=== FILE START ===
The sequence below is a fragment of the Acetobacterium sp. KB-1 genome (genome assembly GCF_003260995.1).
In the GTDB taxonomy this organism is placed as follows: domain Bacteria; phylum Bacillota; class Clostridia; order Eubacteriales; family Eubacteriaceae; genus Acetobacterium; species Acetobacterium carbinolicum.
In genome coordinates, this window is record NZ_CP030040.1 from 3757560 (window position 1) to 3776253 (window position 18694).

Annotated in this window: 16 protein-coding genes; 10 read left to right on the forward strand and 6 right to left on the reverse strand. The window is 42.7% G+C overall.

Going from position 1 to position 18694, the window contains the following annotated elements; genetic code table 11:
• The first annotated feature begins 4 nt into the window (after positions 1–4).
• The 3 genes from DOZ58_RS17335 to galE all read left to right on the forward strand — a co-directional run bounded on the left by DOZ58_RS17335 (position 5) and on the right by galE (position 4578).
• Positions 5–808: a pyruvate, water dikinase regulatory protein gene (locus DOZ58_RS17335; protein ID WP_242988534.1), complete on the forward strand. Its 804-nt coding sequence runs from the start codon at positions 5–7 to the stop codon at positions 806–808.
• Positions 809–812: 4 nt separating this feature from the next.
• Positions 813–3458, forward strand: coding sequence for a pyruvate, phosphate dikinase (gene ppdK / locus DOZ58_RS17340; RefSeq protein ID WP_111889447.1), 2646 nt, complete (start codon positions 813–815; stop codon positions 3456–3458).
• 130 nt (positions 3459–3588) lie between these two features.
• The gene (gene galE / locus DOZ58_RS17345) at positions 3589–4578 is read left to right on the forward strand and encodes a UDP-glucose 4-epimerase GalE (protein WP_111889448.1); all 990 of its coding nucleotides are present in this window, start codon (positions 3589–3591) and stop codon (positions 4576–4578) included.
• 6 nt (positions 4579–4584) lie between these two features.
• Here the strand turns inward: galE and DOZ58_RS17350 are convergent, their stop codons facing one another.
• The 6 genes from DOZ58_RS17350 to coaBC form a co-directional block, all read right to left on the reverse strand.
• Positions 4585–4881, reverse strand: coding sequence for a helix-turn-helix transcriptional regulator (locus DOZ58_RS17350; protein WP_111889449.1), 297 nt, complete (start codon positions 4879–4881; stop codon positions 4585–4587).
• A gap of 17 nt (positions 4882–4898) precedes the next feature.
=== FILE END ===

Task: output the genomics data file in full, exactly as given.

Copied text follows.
The sequence below is a fragment of the Acetobacterium sp. KB-1 genome (genome assembly GCF_003260995.1).
In the GTDB taxonomy this organism is placed as follows: domain Bacteria; phylum Bacillota; class Clostridia; order Eubacteriales; family Eubacteriaceae; genus Acetobacterium; species Acetobacterium carbinolicum.
In genome coordinates, this window is record NZ_CP030040.1 from 3757560 (window position 1) to 3776253 (window position 18694).

Annotated in this window: 16 protein-coding genes; 10 read left to right on the forward strand and 6 right to left on the reverse strand. The window is 42.7% G+C overall.

Going from position 1 to position 18694, the window contains the following annotated elements; genetic code table 11:
• The first annotated feature begins 4 nt into the window (after positions 1–4).
• The 3 genes from DOZ58_RS17335 to galE all read left to right on the forward strand — a co-directional run bounded on the left by DOZ58_RS17335 (position 5) and on the right by galE (position 4578).
• Positions 5–808: a pyruvate, water dikinase regulatory protein gene (locus DOZ58_RS17335; protein ID WP_242988534.1), complete on the forward strand. Its 804-nt coding sequence runs from the start codon at positions 5–7 to the stop codon at positions 806–808.
• Positions 809–812: 4 nt separating this feature from the next.
• Positions 813–3458, forward strand: coding sequence for a pyruvate, phosphate dikinase (gene ppdK / locus DOZ58_RS17340; RefSeq protein ID WP_111889447.1), 2646 nt, complete (start codon positions 813–815; stop codon positions 3456–3458).
• 130 nt (positions 3459–3588) lie between these two features.
• The gene (gene galE / locus DOZ58_RS17345) at positions 3589–4578 is read left to right on the forward strand and encodes a UDP-glucose 4-epimerase GalE (protein WP_111889448.1); all 990 of its coding nucleotides are present in this window, start codon (positions 3589–3591) and stop codon (positions 4576–4578) included.
• 6 nt (positions 4579–4584) lie between these two features.
• Here the strand turns inward: galE and DOZ58_RS17350 are convergent, their stop codons facing one another.
• The 6 genes from DOZ58_RS17350 to coaBC form a co-directional block, all read right to left on the reverse strand.
• Positions 4585–4881, reverse strand: coding sequence for a helix-turn-helix transcriptional regulator (locus DOZ58_RS17350; protein WP_111889449.1), 297 nt, complete (start codon positions 4879–4881; stop codon positions 4585–4587).
• A gap of 17 nt (positions 4882–4898) precedes the next feature.